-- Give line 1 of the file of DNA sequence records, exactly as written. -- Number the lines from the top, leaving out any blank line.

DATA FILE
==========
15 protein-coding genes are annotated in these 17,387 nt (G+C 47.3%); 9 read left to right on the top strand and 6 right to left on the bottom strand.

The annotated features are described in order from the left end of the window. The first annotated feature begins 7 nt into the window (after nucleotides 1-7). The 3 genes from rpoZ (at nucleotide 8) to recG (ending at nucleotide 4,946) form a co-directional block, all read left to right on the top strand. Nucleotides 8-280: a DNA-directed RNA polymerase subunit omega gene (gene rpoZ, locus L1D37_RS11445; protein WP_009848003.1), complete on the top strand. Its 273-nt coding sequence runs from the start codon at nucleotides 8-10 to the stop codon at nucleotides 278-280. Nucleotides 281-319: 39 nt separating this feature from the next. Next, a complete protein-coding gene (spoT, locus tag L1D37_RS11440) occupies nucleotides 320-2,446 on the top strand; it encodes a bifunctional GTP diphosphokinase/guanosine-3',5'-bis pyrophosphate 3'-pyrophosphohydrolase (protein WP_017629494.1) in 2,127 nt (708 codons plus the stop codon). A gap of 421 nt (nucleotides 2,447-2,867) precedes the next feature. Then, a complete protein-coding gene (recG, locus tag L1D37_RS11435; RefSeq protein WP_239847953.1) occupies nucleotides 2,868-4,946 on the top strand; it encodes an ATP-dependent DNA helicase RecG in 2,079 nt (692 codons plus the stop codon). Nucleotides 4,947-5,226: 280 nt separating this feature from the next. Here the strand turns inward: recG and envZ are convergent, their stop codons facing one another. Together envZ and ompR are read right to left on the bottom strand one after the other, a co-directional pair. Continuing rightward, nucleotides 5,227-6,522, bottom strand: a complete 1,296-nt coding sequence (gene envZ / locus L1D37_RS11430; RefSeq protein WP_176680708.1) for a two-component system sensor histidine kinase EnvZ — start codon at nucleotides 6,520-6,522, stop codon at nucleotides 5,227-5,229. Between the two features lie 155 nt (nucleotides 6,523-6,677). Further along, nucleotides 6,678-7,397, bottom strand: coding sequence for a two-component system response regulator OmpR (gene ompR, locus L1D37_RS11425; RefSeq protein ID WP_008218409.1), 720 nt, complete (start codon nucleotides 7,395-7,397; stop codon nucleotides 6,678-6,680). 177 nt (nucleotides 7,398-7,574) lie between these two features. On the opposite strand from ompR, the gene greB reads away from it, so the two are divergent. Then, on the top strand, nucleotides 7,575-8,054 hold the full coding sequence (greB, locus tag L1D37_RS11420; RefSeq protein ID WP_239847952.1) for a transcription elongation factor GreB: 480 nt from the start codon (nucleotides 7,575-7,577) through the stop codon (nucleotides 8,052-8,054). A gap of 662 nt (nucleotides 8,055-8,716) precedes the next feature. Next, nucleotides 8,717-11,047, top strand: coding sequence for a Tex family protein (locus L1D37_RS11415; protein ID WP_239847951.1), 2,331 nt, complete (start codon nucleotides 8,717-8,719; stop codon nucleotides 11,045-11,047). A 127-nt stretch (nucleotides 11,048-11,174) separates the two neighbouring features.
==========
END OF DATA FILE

15 protein-coding genes are annotated in these 17,387 nt (G+C 47.3%); 9 read left to right on the top strand and 6 right to left on the bottom strand.